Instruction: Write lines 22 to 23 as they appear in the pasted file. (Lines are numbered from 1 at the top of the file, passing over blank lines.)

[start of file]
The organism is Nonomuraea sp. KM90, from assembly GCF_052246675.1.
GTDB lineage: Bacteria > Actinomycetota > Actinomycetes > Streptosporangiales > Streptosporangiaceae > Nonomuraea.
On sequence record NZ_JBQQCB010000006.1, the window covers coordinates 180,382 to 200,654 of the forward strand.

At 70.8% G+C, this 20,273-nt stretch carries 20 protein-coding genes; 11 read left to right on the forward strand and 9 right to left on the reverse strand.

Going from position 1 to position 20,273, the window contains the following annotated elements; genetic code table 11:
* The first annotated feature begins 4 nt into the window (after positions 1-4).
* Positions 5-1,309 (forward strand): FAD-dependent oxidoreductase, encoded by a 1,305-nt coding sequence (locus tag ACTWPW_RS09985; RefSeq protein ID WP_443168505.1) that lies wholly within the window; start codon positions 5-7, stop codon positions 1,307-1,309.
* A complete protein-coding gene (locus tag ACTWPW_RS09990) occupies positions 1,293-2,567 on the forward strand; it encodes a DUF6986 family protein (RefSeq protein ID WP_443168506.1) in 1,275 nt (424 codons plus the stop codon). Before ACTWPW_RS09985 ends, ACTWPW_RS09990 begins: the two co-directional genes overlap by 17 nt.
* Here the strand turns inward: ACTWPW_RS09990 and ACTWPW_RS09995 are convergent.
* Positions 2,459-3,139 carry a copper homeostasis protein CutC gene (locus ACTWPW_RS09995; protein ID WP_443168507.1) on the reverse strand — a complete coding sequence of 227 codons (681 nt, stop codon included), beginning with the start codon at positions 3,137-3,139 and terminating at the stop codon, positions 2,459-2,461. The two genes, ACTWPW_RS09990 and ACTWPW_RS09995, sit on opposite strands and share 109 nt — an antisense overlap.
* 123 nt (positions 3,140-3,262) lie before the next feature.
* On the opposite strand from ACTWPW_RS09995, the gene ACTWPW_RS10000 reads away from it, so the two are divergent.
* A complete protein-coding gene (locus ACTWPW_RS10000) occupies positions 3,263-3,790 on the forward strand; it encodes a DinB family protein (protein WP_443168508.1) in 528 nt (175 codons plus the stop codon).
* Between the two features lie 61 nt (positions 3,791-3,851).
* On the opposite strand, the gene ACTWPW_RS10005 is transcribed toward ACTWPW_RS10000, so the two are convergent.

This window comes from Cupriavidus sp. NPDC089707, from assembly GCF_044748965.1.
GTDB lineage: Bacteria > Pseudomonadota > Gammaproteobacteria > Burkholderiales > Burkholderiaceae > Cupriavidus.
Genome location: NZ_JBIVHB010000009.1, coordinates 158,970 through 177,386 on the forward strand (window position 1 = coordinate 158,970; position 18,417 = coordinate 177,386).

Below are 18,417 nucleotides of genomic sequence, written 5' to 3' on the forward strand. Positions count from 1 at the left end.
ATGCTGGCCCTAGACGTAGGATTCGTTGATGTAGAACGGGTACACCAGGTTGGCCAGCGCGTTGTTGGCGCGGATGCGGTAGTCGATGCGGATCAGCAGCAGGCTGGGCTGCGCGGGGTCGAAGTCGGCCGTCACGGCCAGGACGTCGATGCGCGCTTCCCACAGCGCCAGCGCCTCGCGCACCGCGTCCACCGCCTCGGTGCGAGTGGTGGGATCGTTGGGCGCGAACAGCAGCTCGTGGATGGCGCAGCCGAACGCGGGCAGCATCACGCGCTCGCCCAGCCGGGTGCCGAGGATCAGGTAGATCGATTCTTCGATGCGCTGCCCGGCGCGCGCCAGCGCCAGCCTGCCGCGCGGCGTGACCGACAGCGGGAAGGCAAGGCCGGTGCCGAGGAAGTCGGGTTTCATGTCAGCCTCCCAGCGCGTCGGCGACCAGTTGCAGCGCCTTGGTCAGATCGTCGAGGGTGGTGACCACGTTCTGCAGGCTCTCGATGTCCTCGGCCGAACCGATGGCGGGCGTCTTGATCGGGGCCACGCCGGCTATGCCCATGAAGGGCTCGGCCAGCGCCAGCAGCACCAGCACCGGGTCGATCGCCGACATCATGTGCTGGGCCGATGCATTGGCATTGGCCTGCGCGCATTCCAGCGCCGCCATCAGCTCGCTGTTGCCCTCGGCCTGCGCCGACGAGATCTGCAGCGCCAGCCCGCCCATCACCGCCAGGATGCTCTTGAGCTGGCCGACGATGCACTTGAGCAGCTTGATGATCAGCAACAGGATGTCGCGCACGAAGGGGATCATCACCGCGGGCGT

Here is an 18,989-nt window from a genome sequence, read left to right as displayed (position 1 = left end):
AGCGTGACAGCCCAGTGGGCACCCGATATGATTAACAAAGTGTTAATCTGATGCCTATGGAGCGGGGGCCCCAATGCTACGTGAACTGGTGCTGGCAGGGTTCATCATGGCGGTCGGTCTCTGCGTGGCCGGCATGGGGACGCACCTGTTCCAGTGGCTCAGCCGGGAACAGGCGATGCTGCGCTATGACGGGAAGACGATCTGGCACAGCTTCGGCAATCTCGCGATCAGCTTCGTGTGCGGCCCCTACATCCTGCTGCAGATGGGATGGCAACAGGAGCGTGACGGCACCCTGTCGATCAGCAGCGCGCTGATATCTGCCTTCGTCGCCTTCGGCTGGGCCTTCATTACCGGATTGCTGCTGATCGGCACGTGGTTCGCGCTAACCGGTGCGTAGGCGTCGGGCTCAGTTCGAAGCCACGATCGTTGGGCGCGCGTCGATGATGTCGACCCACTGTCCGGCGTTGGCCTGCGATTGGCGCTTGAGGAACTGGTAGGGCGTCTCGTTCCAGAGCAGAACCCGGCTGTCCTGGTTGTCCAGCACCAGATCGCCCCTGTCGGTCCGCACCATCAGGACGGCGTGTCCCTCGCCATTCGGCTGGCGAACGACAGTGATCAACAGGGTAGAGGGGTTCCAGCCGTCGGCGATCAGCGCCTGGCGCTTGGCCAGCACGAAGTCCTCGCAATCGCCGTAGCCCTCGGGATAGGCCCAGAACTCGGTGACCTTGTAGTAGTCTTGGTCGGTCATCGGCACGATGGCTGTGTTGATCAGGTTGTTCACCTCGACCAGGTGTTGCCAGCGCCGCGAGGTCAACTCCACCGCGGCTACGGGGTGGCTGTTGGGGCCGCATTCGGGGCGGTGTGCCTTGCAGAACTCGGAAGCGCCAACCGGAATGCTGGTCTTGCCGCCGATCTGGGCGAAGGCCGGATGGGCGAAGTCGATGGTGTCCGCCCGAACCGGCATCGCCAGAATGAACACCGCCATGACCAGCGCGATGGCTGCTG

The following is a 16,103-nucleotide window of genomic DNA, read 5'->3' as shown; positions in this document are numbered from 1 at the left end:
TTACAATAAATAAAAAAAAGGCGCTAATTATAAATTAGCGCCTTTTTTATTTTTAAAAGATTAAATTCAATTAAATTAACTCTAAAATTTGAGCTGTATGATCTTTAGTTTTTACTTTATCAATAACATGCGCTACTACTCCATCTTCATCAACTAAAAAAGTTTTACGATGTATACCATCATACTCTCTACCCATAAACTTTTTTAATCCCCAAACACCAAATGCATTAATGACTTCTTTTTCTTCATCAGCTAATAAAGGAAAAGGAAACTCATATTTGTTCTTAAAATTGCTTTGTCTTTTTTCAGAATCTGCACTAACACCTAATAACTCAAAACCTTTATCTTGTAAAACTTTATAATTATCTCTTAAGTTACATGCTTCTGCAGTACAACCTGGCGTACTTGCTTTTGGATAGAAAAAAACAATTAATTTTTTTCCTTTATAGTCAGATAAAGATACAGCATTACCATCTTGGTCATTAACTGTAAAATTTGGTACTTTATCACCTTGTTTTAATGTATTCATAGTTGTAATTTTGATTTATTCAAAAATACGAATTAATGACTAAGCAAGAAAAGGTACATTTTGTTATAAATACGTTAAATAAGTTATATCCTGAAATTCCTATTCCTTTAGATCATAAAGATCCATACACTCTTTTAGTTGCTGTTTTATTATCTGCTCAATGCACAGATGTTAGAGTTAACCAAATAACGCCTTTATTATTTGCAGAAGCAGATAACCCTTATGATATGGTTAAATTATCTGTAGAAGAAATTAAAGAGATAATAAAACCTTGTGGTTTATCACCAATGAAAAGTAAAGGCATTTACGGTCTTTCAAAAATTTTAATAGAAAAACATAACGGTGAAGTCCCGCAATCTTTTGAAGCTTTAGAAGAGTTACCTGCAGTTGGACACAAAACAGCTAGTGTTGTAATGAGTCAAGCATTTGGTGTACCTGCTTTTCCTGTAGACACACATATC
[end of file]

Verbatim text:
AGCGTGACAGCCCAGTGGGCACCCGATATGATTAACAAAGTGTTAATCTGATGCCTATGGAGCGGGGGCCCCAATGCTACGTGAACTGGTGCTGGCAGGGTTCATCATGGCGGTCGGTCTCTGCGTGGCCGGCATGGGGACGCACCTGTTCCAGTGGCTCAGCCGGGAACAGGCGATGCTGCGCTATGACGGGAAGACGATCTGGCACAGCTTCGGCAATCTCGCGATCAGCTTCGTGTGCGGCCCCTACATCCTGCTGCAGATGGGATGGCAACAGGAGCGTGACGGCACCCTGTCGATCAGCAGCGCGCTGATATCTGCCTTCGTCGCCTTCGGCTGGGCCTTCATTACCGGATTGCTGCTGATCGGCACGTGGTTCGCGCTAACCGGTGCGTAGGCGTCGGGCTCAGTTCGAAGCCACGATCGTTGGGCGCGCGTCGATGATGTCGACCCACTGTCCGGCGTTGGCCTGCGATTGGCGCTTGAGGAACTGGTAGGGCGTCTCGTTCCAGAGCAGAACCCGGCTGTCCTGGTTGTCCAGCACCAGATCGCCCCTGTCGGTCCGCACCATCAGGACGGCGTGTCCCTCGCCATTCGGCTGGCGAACGACAGTGATCAACAGGGTAGAGGGGTTCCAGCCGTCGGCGATCAGCGCCTGGCGCTTGGCCAGCACGAAGTCCTCGCAATCGCCGTAGCCCTCGGGATAGGCCCAGAACTCGGTGACCTTGTAGTAGTCTTGGTCGGTCATCGGCACGATGGCTGTGTTGATCAGGTTGTTCACCTCGACCAGGTGTTGCCAGCGCCGCGAGGTCAACTCCACCGCGGCTACGGGGTGGCTGTTGGGGCCGCATTCGGGGCGGTGTGCCTTGCAGAACTCGGAAGCGCCAACCGGAATGCTGGTCTTGCCGCCGATCTGGGCGAAGGCCGGATGGGCGAAGTCGATGGTGTCCGCCCGAACCGGCATCGCCAGAATGAACACCGCCATGACCAGCGCGATGGCTGCTG

The following is a 16,103-nucleotide window of genomic DNA, read 5'->3' as shown; positions in this document are numbered from 1 at the left end: